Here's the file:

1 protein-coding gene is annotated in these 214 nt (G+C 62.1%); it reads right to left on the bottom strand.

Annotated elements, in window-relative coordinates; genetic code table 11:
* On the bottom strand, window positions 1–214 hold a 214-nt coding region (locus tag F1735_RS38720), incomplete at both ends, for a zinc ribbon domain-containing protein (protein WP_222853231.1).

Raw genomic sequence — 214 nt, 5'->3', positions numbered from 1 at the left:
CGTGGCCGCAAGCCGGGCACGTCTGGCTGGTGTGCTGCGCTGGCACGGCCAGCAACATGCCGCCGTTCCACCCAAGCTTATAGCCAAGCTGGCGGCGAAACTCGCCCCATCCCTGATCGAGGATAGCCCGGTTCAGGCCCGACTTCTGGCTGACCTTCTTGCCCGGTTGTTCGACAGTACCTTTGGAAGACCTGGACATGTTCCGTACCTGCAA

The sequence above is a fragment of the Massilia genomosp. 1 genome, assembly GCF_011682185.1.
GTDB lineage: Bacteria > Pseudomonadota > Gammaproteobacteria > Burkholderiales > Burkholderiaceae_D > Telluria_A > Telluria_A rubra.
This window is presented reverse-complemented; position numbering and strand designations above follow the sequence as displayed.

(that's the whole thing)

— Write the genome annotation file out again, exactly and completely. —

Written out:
1 protein-coding gene is annotated in these 214 nt (G+C 62.1%); it reads right to left on the bottom strand.

Annotated elements, in window-relative coordinates; genetic code table 11:
* On the bottom strand, window positions 1–214 hold a 214-nt coding region (locus tag F1735_RS38720), incomplete at both ends, for a zinc ribbon domain-containing protein (protein WP_222853231.1).

Raw genomic sequence — 214 nt, 5'->3', positions numbered from 1 at the left:
CGTGGCCGCAAGCCGGGCACGTCTGGCTGGTGTGCTGCGCTGGCACGGCCAGCAACATGCCGCCGTTCCACCCAAGCTTATAGCCAAGCTGGCGGCGAAACTCGCCCCATCCCTGATCGAGGATAGCCCGGTTCAGGCCCGACTTCTGGCTGACCTTCTTGCCCGGTTGTTCGACAGTACCTTTGGAAGACCTGGACATGTTCCGTACCTGCAA

The sequence above is a fragment of the Massilia genomosp. 1 genome, assembly GCF_011682185.1.
GTDB lineage: Bacteria > Pseudomonadota > Gammaproteobacteria > Burkholderiales > Burkholderiaceae_D > Telluria_A > Telluria_A rubra.
This window is presented reverse-complemented; position numbering and strand designations above follow the sequence as displayed.